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Friday, December 29, 2006

That cake's a fake!

I'm currently carrying out some research into Western-style weddings in Japan and have learnt a shocking fact: the beautiful tiered wedding cake, which plays an integral part in over 90% of ceremonies in Japan, IS NOT REAL!

"Real cakes are too expensive, and thus re-usable plastic models account for the vast majority of those seen in ceremonies today. In order to allow the cake to be cut, there is a narrow slot in the back of it, into which the knife may be placed. At the appropriate moment, the wedding director flicks a switch, releasing dry ice from the base of the cake, to make for dramatic photographs."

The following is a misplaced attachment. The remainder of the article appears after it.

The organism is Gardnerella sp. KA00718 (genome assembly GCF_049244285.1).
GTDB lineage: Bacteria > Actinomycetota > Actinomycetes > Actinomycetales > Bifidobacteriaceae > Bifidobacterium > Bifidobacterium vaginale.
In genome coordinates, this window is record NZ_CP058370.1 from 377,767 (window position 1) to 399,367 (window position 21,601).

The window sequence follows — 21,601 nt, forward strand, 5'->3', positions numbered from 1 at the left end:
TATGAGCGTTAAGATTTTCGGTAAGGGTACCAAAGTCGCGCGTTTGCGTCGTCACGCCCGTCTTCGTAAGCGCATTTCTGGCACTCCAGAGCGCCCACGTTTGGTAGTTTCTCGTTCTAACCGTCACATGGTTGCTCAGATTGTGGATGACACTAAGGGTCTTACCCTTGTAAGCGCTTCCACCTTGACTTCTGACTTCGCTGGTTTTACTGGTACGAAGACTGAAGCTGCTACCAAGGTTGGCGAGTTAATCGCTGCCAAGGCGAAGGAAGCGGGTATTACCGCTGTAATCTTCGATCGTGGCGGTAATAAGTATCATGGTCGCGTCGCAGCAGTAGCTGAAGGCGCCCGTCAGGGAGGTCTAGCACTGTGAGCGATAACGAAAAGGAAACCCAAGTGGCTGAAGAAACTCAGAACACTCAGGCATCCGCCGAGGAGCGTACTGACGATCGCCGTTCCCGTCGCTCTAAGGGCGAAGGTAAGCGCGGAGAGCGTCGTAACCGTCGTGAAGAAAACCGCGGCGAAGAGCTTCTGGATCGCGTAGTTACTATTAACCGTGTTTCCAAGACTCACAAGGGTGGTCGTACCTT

I'm not sure I want to read on...

[EDIT] When writing the above I completely forgot to mention that many weddings in Japan are conducted by 'fake' priests, the only qualification they need is to be a white male. Even I could do it.

There's a story on the BBC about it here.

For a far more detailed account of being a 'fake' priest, in addition to what I consider to be a sound defence of the practice (from a Japanese point-of-view), have a look at the .pdf document The Rise of the Chapel Wedding in Japan by Michael Fisch.

Funny that I should forget to mention this when I first wrote about the fake cakes. I've known about the fake priests for a while and so don't really consider them to be unusual, but a plastic cake?! Mind you, when you bear in mind how big these ridiculous creations can be it's hardly surprising. I bet they've got earthquake proof steel reinforcement rods running through them too...

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